By Michael Lee
Washington Post Staff Writer
Thursday, June 26, 2008
NEW YORK, June 25 -- Michael Beasley couldn't believe his hazel eyes as he walked into the ballroom of a hotel near Times Square on Wednesday afternoon. About 25 reporters with cameras and microphones formed a semicircle around a table with his nameplate on it. Beasley smiled and asked, "Is that for me?"
Then he looked to his right at a table where just two reporters were seated and asked, "You guys mind if I just sit over here?" Eventually Beasley walked to his table, looking like a kid being sent to timeout. He moved reporters aside to get to his seat and joked, "See, I can't get through."
Beasley brought his sense of humor with him the day before he officially becomes an NBA player, proving that he could be loose even at a time when there is so much uncertainty surrounding the Washington area native. After weeks of being an apparent lock to go to either Chicago or Miami in the NBA draft, there was speculation that the Bulls were set on Memphis point guard Derrick Rose at No. 1 and that the Heat was developing cold feet about selecting him with the second pick.
Miami reportedly was looking to trade the second pick or pass on Beasley completely, rumors that were given more traction after the Heat invited Southern California guard O.J. Mayo to Miami for a second workout on Tuesday.
Beasley handled the talk that he could slip or get traded with relative ease and charmed reporters with his one-liners. Asked what he thinks when he hears the rumors about the Heat leaning toward Mayo, Beasley said: "I hear it, but I don't listen. In one ear, out the other -- sort of like when your mom talks to you when you're 11."
Heat all-star guard Dwyane Wade has worked out with Mayo in Chicago this summer, which has added to the speculation about Miami's interest in Mayo. Beasley was asked if he had a chance to speak with Wade in the past few weeks and joked: "He's not in my Fave Five. That's burning [cellphone] minutes."
Beasley's talent is not in question among league executives, but his playful attitude and apparent indifference has given some of them pause. He once got in trouble in high school for writing his signature on the principal's car. He refused to say what his best prank was at Kansas State, where he led the NCAA in rebounding (12.4) and finished third in scoring (26.2) as a freshman.
He loves joking around and playing video games, and he admitted on Wednesday that his days as a prankster are not over. "I'm a kid. I don't want to grow up too fast," Beasley said. "I want to live my life. People that think I'm immature, I'm not 25. I don't know why people want me to act like I'm 30."
Beasley said he doesn't understand how he developed a negative reputation or what he can do to solve it. "I still have yet to hear about my character issues," he said. "I hear that I have them, but I don't know what they are. Until someone can tell me what they are, I don't know what to fix."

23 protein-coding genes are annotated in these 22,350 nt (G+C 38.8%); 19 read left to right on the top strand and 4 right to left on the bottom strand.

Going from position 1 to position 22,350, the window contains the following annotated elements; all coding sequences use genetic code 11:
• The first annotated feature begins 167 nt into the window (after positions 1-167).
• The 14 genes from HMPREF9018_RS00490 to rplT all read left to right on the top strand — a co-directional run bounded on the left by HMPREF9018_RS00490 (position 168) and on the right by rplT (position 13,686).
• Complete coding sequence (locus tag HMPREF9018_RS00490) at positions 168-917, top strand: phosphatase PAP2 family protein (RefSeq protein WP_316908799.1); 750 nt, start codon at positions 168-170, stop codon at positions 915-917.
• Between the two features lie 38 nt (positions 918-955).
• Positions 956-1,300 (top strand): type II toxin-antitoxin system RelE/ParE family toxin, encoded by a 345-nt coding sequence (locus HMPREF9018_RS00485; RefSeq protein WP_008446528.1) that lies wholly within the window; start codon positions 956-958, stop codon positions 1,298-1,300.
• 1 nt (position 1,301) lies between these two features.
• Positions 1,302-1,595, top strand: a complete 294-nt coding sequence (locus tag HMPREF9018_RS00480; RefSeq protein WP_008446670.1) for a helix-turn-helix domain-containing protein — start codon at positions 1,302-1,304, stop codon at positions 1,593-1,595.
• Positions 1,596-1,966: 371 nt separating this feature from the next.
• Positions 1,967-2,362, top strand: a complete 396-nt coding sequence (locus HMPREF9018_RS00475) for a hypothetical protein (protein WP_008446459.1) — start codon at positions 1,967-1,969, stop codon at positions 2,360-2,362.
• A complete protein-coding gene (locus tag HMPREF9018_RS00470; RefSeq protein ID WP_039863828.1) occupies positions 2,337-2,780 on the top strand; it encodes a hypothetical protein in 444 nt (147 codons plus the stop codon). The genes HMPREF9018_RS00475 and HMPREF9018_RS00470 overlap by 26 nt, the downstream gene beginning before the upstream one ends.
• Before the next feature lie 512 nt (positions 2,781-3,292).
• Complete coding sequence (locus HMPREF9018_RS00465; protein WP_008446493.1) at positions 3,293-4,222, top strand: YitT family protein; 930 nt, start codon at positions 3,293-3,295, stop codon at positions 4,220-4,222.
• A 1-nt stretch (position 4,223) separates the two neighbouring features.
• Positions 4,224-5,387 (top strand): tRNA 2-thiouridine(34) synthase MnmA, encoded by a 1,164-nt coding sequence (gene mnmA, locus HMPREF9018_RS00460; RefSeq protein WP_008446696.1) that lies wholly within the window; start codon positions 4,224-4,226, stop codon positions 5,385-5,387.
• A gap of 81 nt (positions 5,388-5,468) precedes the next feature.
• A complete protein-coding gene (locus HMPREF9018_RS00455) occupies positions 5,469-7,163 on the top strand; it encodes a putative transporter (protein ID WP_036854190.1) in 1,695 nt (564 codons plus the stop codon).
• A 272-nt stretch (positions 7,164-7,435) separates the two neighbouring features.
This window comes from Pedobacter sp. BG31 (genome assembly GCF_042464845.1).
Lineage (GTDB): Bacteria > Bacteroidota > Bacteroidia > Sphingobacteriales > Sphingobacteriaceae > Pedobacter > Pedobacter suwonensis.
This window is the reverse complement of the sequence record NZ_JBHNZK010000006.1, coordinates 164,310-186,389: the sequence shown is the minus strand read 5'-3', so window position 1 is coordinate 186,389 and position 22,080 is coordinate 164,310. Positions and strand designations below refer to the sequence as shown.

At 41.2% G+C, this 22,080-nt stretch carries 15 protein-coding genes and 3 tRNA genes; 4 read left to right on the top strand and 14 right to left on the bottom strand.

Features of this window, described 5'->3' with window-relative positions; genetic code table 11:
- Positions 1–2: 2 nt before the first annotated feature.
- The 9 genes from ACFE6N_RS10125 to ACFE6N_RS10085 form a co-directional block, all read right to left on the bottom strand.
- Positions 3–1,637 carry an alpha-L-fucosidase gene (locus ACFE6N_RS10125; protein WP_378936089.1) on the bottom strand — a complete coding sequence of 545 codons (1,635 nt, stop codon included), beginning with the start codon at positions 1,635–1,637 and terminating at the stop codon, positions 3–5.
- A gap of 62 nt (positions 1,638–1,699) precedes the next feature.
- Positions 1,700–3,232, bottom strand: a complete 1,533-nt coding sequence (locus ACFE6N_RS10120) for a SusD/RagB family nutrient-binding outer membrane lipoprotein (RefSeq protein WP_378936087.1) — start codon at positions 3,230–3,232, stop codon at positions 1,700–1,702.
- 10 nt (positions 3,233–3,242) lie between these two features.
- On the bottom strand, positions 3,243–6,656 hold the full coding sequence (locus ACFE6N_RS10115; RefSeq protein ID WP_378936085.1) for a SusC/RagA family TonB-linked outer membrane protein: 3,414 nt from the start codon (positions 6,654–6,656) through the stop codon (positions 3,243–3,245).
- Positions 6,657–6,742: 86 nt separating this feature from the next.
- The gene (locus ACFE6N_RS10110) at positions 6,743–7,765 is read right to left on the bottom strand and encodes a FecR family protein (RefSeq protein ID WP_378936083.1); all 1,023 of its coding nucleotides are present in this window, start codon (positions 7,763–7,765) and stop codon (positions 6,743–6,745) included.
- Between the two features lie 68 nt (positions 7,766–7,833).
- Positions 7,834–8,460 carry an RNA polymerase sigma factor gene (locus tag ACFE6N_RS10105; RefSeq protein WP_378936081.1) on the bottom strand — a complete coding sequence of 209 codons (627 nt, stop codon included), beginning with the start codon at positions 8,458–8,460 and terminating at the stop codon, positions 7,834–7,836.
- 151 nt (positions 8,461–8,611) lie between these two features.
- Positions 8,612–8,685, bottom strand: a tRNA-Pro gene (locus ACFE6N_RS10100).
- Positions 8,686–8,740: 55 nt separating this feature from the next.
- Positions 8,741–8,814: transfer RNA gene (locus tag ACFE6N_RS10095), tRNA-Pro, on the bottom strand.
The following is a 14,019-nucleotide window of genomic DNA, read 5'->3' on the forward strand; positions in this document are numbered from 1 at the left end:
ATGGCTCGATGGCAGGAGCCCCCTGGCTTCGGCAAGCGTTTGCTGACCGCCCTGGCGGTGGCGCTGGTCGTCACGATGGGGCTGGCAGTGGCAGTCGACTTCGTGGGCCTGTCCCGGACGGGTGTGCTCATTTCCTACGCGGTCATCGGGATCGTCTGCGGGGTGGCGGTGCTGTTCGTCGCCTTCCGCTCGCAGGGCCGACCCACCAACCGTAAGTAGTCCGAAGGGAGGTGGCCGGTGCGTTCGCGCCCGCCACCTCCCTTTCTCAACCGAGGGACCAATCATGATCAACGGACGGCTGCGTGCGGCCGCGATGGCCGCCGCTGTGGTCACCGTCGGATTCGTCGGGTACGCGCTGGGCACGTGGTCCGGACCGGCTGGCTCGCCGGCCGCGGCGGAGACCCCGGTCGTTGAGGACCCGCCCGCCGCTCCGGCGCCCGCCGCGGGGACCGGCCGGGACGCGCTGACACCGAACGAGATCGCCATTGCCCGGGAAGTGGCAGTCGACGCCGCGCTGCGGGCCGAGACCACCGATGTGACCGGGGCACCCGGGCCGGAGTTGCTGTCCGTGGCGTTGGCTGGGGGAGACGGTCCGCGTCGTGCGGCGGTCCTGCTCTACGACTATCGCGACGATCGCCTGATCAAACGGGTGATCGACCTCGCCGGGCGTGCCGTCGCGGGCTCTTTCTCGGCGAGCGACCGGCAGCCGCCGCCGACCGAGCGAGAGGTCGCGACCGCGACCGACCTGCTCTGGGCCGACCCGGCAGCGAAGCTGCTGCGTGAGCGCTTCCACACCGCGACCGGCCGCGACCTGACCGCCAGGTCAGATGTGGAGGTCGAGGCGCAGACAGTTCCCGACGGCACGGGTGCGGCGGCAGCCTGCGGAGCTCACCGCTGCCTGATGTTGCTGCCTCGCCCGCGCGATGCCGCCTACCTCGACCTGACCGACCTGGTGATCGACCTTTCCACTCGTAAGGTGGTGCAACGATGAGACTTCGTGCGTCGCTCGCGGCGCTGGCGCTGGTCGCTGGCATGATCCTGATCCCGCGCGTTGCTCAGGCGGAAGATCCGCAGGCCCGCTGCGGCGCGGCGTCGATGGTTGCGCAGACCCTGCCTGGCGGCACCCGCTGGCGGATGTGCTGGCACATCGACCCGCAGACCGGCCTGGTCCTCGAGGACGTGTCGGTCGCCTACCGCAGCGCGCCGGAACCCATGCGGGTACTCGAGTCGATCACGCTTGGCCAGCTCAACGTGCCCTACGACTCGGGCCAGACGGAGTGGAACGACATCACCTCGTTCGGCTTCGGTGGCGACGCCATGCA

He said that when he sat down for interviews with the Bulls and Heat last week, the representatives for the teams asked him half-jokingly "if I'm crazy."
Beasley managed to laugh as he said it, but the stigma of being someone who doesn't take the game seriously bugs him and his former coach at Kansas State, Frank Martin. Martin rattled off how Beasley led a team of seven freshmen into the NCAA tournament, how he set freshman records for scoring and rebounding, how he had one of the best work ethics of any player he ever has coached and how he never took a practice off.
"You don't do that unless you're serious," Martin said in a telephone interview Wednesday afternoon. "His team wins everywhere he goes. And yet he's sitting here, getting criticized on a daily basis for being a so-called bad character. And at 19 years of age, he's handled it with a lot more class and dignity than I would have at 42, if people came at me the way they came at him."
Beasley also responded to questions about his height. He was listed at 6 feet 10 in college, but was measured at 6-8 1/4 at the pre-draft camp. "I didn't know it was a height requirement for the NBA," Beasley said, repeating a line he used at the pre-draft camp. "If they want us to be 8 feet and above, I don't think I can do that."
Beasley said the greatest adjustment he has had to make since declaring for the draft is dealing with fame. During his visit to Chicago, Beasley said he signed an autograph for a fan, but when he got into his car to drive off, the fan kept chasing him. "I think if we had drove slow enough, he would've followed me to the highway," Beasley said with a laugh.
His visit to Miami gave him a lasting memory as well. "It rained a lot," Beasley said. "They said Miami was 85 degrees at night. So I brought shorts and flip-flops. My socks got wet."
When asked to pick his desired location to start his career, Beasley said it wasn't Chicago or Miami. "I think if I had a choice, I'd be in D.C., back at home," he said. But no matter what the Bulls or Heat decide, there is no chance that he will fall to the Wizards at No. 18.
"Wherever I end up, I'm going to be fine," Beasley said. "I just want to play, no matter what team it is, I'm going to play my hardest and play my best."
He didn't seem too concerned. "I went to Oak Hill," Beasley said of the school located in remote Mouth of Wilson, Va. "I think if I can play there, I can play on the moon."
His advice for those who don't think he's serious enough: "They need to smile more."